Intelligent Designers are losers, I mean losing!
One of the lovely people who left comments on this blog, Anonymous, has pointed out something very interesting. But before I tell you what it is, I’d just like to say what a beautiful name Anonymous is. It sounds like it should be the name of a Greek hero or something. Anyway, my hero, Anonymous, says that the term irreducibly complex means, “it won’t work without all its parts,” and that it is used more on proteins and enzymes than body parts.
I have noticed creationists, generally ones who call themselves Intelligent Design proponents, talking a lot about little itty bitty things like proteins and enzymes and bacteria flagella and the blood clotting cascade and so on lately. I think there is a good reason for this. I think it’s because the creationists are losing. They are losing big time. Nowadays people are getting pretty educated and even children can point out plenty of holes in the creationist’s arguments. And these days creationists aren’t allowed to slap a ten year old who points out that dinosaurs lived over 64 million years ago, not six thousand.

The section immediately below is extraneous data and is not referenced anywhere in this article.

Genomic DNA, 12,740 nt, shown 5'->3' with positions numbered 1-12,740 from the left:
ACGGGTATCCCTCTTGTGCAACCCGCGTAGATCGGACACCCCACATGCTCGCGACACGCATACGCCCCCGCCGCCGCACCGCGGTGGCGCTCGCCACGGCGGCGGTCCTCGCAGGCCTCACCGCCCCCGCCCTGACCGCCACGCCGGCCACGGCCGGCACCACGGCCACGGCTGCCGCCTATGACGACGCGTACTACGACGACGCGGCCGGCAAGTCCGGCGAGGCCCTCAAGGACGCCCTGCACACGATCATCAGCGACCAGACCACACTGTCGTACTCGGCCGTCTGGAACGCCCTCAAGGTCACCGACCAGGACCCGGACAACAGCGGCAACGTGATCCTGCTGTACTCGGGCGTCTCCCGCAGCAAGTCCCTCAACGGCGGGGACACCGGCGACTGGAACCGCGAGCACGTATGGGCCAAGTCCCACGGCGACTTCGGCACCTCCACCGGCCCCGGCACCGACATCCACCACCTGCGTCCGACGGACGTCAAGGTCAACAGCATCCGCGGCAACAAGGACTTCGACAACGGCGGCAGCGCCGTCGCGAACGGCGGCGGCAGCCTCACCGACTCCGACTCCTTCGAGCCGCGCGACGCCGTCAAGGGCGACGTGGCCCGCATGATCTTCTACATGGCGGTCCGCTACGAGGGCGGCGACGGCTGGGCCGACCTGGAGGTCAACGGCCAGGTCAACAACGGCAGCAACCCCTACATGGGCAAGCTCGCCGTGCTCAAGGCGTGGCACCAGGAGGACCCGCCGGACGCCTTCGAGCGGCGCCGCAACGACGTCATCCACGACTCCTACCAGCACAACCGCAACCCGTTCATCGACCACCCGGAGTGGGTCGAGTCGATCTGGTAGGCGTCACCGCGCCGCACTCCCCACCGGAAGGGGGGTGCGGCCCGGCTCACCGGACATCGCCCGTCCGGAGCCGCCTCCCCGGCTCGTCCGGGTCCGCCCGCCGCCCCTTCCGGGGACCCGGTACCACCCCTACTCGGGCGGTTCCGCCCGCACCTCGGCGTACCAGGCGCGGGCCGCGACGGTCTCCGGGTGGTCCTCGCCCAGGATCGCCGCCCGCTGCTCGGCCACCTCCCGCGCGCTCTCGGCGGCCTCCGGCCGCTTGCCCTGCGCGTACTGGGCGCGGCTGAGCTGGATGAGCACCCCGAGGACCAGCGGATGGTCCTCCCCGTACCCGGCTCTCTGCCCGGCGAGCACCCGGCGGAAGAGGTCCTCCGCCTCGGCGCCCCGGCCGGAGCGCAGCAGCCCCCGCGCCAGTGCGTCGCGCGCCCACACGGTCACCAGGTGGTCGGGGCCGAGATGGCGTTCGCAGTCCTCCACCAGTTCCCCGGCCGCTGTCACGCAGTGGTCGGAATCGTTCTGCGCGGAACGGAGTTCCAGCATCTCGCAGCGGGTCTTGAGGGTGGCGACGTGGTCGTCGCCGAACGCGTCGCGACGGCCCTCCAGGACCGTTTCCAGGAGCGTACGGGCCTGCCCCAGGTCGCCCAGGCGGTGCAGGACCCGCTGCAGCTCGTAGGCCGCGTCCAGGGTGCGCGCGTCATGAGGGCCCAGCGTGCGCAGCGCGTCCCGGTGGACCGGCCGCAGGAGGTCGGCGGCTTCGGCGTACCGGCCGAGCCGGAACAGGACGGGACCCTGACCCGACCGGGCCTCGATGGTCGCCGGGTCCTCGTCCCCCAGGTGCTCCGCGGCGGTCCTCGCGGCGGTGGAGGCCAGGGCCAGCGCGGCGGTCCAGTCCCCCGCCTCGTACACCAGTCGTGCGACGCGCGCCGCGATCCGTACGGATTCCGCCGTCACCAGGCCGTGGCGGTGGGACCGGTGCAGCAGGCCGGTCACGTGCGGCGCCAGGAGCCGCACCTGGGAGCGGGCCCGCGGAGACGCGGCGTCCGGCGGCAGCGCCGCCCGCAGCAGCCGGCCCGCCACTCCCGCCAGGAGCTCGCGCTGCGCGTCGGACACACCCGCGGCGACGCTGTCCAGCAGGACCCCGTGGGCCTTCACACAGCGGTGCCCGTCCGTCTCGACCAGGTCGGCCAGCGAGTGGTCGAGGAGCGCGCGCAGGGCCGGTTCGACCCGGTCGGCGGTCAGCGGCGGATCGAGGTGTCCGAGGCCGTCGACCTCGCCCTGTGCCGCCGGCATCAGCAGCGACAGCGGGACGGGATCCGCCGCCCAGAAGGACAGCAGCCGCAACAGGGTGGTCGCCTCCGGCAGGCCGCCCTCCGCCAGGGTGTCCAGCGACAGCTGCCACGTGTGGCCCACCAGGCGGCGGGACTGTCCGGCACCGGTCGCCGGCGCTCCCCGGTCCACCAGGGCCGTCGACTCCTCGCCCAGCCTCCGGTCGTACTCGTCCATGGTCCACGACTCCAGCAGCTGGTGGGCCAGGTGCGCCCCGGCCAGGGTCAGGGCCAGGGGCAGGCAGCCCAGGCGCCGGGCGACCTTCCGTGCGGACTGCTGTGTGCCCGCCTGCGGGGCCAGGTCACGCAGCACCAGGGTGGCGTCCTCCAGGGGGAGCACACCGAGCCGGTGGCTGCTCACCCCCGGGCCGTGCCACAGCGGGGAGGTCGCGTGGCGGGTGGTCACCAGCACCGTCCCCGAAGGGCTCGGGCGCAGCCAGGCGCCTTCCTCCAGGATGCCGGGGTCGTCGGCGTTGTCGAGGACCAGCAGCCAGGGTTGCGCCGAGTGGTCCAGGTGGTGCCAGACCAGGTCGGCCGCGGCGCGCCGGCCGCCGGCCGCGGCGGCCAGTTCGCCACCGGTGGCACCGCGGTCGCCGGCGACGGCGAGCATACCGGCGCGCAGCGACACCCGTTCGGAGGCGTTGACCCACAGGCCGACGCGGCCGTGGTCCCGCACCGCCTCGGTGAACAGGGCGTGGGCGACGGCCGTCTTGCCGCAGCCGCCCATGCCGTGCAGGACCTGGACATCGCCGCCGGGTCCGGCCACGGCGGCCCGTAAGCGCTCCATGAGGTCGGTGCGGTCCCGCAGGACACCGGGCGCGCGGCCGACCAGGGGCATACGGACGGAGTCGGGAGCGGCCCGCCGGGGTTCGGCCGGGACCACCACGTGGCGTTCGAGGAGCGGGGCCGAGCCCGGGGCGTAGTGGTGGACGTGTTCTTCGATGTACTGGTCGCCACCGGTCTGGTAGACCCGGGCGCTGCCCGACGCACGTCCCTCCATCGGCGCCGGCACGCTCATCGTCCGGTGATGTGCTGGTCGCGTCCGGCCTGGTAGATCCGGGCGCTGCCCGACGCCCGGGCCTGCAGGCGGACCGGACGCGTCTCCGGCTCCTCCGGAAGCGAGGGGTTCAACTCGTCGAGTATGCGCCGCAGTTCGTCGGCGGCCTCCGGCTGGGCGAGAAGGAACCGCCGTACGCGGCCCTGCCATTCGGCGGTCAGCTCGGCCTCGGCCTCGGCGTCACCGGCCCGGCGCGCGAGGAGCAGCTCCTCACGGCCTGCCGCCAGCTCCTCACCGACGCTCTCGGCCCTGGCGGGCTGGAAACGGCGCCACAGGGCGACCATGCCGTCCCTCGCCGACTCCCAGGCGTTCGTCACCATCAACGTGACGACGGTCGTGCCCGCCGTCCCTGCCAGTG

So creationists had to find something new with which to confuse and bamboozle people and they found it in the internal processes of cells. Plenty of people know that dinosaurs and people didn’t coexist, but how many people know how a bacterium’s flagellum could have evolved from a structure used to cut holes in cell membranes? Not many, so convincing the average Joe and the average Eileen that the structures must have been designed and couldn’t have evolved isn’t that hard. Of course biologists know there is no reason why cellular structures couldn’t have evolved and indeed you can go to P.Z. Myers site and enjoy him energetically debunk Intelligent Design until he’s frothing at the keyboard. Due to the efforts of people like P.Z. and ten year olds who aren’t afraid to ask questions, Intelligent Design creationism will eventually go the way of geocentrism. When you think about it, any god that feels the need to hide behind a bacterium’s flagellum isn’t a very impressive entity at all.